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  • Marni Jameson

A Look Back: Lessons Learned from 2020 ― Part 1




Now we come to that time of year (and what a year it’s been) where, traditionally we ― you and I ―reflect on where we’ve gone together on our journey toward better living. For my last two columns of the year, I revisit my favorite lessons, one a month, from the year’s columns. Here are my top takeaways from the first six months of 2020.


In JANUARY, Sick of the mud our three dogs kept tracking in from the yard, where the lawn wouldn’t grow, because the trees were overgrown, my husband and I got professional help. As we sat on the patio overlooking our mud pit with landscape designer Tony Evans, he asked what we wanted. DC and I sputtered possibilities: a fountain, a firepit, a pool, no more mud. Two weeks later Evan’s came back with a plan, far better than we could have imagined, which was, after all, why we hired him. It would be seven months before the vision became real, and the yard got muddier before it got better. However, as COVID closed off the world, our new outdoor space, which became far more usable, delivered greater returns than we could have imagined.


Lesson: Don’t ignore your yard. In the past, I have always prioritized interior design over my outdoor design. I now believe that is a mistake.


In FEBRUARY, we opened our door to a stranger. A family friend asked if we had a spare room to house a student. Jessica needed a place to stay for 12 weeks while she completed her last internship on the way to getting her doctorate in physical therapy. My mind raced through a parade of horribles: What if she’s a drug dealer? Plays loud music at all hours? Has strange men over? Cooks stinky food? Leaves the gate open, the lights on, the stove burning, the milk out, takes stuff, breaks stuff? “Of course we will help,” I wrote back.


None of the above happened. In fact, home life got better. When she came home, we were happy to see her. She joined us for dinner, pitched in around the house, and made our nest feel a little less empty.


Lesson: Believe in humanity. If you can be a port in a storm, or a temporary haven, for someone in transition, open your door. Your heart might open up, too.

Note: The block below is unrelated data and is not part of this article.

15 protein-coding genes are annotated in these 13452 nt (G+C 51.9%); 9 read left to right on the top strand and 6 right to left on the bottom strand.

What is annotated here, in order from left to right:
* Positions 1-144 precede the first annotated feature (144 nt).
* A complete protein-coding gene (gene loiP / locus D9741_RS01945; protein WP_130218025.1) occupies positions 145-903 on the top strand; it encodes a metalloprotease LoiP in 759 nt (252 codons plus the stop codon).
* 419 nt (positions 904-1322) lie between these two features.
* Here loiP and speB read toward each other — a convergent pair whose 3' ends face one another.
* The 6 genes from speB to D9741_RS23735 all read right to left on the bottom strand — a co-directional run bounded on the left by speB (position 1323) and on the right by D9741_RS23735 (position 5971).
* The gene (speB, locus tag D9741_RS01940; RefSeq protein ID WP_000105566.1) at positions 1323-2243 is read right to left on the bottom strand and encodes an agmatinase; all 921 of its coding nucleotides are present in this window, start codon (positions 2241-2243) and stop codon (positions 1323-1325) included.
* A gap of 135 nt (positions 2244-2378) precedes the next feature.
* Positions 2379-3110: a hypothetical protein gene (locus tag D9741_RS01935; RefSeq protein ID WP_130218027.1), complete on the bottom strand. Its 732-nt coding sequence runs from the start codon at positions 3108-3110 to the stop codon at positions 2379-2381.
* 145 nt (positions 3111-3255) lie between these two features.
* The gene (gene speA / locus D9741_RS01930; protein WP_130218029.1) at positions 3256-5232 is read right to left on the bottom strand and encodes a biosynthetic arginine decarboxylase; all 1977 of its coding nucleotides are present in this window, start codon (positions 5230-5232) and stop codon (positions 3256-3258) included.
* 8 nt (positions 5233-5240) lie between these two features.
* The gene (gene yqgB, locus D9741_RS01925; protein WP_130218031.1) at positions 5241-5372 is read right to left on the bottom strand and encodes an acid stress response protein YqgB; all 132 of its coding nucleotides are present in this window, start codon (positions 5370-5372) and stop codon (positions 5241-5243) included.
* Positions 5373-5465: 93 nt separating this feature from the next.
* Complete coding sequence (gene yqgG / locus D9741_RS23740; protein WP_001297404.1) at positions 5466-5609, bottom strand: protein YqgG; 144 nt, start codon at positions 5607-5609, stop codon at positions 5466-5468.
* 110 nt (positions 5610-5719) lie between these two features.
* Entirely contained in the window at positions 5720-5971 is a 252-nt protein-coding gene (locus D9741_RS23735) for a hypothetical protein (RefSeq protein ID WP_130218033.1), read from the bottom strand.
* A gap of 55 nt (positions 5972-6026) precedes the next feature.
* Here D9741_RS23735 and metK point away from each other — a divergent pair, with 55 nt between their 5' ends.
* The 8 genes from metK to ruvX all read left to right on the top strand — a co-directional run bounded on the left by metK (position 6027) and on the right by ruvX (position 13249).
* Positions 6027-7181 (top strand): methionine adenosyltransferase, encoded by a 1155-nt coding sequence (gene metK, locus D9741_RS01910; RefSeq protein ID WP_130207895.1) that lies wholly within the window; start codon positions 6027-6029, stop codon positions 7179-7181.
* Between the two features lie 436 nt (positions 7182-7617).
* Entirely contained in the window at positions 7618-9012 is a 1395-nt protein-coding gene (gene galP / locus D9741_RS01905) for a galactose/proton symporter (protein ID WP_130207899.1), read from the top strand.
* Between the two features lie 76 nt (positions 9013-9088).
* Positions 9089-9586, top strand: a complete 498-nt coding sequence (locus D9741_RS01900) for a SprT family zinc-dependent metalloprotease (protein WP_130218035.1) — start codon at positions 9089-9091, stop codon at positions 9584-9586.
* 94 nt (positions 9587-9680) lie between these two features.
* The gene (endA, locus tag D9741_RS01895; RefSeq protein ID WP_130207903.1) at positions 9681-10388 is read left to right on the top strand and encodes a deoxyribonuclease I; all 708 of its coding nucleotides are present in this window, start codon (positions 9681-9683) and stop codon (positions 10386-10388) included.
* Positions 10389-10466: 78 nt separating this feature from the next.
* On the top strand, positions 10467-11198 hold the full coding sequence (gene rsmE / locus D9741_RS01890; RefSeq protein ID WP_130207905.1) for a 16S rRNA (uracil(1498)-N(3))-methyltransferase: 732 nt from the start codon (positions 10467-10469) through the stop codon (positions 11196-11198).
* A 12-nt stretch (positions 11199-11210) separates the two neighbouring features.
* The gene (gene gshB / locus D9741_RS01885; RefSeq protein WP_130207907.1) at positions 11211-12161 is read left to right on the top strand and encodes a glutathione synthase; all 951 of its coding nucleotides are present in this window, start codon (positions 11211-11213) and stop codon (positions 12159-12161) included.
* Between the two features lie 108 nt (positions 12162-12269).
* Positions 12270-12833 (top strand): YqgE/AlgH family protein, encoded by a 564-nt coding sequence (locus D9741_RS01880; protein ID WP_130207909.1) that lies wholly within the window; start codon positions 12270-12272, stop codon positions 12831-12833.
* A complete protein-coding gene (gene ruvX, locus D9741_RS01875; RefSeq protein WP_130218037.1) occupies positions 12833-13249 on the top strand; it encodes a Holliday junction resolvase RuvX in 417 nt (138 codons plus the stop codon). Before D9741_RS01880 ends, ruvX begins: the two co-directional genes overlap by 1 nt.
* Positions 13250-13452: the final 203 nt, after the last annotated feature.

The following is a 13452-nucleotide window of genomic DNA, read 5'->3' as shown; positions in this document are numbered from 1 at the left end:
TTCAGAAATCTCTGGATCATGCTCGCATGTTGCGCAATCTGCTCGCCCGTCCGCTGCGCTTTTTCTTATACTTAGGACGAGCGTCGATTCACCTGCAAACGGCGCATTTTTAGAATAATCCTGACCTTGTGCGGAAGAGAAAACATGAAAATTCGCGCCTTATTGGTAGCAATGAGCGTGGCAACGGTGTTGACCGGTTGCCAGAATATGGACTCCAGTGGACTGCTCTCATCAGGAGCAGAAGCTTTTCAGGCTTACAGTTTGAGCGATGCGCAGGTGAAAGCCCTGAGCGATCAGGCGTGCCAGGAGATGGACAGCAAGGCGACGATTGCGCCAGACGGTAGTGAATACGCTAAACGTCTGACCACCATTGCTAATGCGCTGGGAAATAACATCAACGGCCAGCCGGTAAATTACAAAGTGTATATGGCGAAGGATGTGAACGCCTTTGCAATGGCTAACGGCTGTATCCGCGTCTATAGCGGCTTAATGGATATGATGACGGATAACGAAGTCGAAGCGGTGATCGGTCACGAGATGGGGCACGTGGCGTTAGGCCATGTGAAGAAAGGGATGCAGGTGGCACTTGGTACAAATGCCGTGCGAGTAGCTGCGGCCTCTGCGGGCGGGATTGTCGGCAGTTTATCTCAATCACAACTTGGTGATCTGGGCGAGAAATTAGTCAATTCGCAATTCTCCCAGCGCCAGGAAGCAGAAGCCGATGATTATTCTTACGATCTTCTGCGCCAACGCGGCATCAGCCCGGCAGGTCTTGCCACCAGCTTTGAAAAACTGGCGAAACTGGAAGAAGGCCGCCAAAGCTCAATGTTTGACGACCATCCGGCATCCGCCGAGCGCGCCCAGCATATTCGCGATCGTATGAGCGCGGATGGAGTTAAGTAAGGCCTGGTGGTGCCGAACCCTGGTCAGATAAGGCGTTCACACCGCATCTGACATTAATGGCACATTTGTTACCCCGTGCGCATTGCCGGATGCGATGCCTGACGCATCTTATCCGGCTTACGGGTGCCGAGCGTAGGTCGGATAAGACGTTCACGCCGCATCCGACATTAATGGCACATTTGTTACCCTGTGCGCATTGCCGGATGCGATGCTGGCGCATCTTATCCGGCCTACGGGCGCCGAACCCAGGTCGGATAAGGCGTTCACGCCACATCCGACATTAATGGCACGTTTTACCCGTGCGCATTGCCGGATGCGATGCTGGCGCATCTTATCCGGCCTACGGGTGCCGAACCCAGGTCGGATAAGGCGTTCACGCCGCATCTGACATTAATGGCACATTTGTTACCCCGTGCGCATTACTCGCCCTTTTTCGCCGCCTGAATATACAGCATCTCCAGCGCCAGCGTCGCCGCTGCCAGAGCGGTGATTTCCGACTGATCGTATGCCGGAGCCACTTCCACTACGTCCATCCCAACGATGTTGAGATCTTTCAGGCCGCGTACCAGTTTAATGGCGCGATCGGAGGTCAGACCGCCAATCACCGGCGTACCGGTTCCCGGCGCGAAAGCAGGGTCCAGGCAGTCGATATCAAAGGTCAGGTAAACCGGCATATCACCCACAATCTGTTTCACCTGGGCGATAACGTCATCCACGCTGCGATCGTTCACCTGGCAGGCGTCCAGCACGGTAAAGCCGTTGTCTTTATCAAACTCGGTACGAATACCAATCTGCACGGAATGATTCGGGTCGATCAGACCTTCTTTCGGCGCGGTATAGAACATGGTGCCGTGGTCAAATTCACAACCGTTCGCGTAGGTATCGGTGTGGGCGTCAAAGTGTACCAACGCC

In MARCH, I reconnected with the late architect and designer Michael Graves on the fifth anniversary of his death by previewing a line of 100 new kitchen items, from cookware to canisters, he inspired. His namesake design firm Michael Graves Design rolled them out. Each item embodied his three-part formula: Form, function and whimsy. (What is that bird doing inside the wine decanter?) I had interviewed Graves for my first syndicated home design column nearly 20 years ago, and twice since. He made an impression on me, and on the world.


Lesson: I rediscovered how applicable the Graves method is when confronting any creative act. Whether approaching a recipe, a room, or a relationship, or in Graves’s case,a city library or a toaster, askhow can I make it a better experience? That is the question.


In APRIL, we hunkered in place, beginning a chapter of unknown length and unfathomable darkness. As life -- including school and work – went on, I marveled at the flexibility and adaptability of humanity, and at the versatility of our homes, which suddenly had to become all the places we used to go: school, office, gym, church, restaurant, theater and beauty salon.


Lesson: I found a new appreciation for my home. When the world is a troubled place, our homes are where we turn for support, comfort, safety, and now just about everything else.


In MAY, DC and I engaged in the great pool debate. The landscape design for our yard came in two versions, with pool and without. We had to choose. I looked at the pool rendering longingly. That cool aqua rectangle sure was seductive. I welcomed the iSdea of dipping into a cool patch of blue on a hot summer night. DC did not.

“I’ve had a pool. I don’t want a pool,” he said.

“I’ve had a pool, too. I would love a pool,” I said.

“They’re sunk money.”

“They’re liquid joy.”

Arms crossed. Backs turned. Heels ground in. I surveyed my readers. The votes were split. I did the math, which was sobering. The cost of putting in a pool, plus maintenance, heating, insurance and repairs, over 10 years, divided by 20 swims a year came down to $400 a dip. No number of poolside margaritas would help me wash that down.


Lesson: The most cost-effective way to get a pool is to buy a house that has one.


In JUNE, I met a young couple who put a new spin on the tiny house trend.Motivated by the desire to own their home outright and travel with ease, Hannah and Ian Hernandez bought a school bus and converted it into a tiny house, or “skoolie” as they’re called by a growing group of bus converters. To turn the bus into a home for their young family, they gutted the inside, insulated the walls, added electrical wiring, paneled the ceiling, installed sinks, a shower, a composting toilet, a stove, a refrigerator, and cabinets, to create a 35-foot-long home on wheels.


Lesson: “Living small doesn’t mean doing without,” Hannah said. “It means forcing yourself to look at everything you own and asking whether it can serve more than one purpose.”Regardless of the size of your space, that’sa good mantra for all of us.


Join me next week for a roundup of lessons from the year’s second half.


Photo caption: A good year for the yard ― From rendering to reality, this yard makeover came during a year when the pandemic ushered in a greater appreciation for outdoor living.

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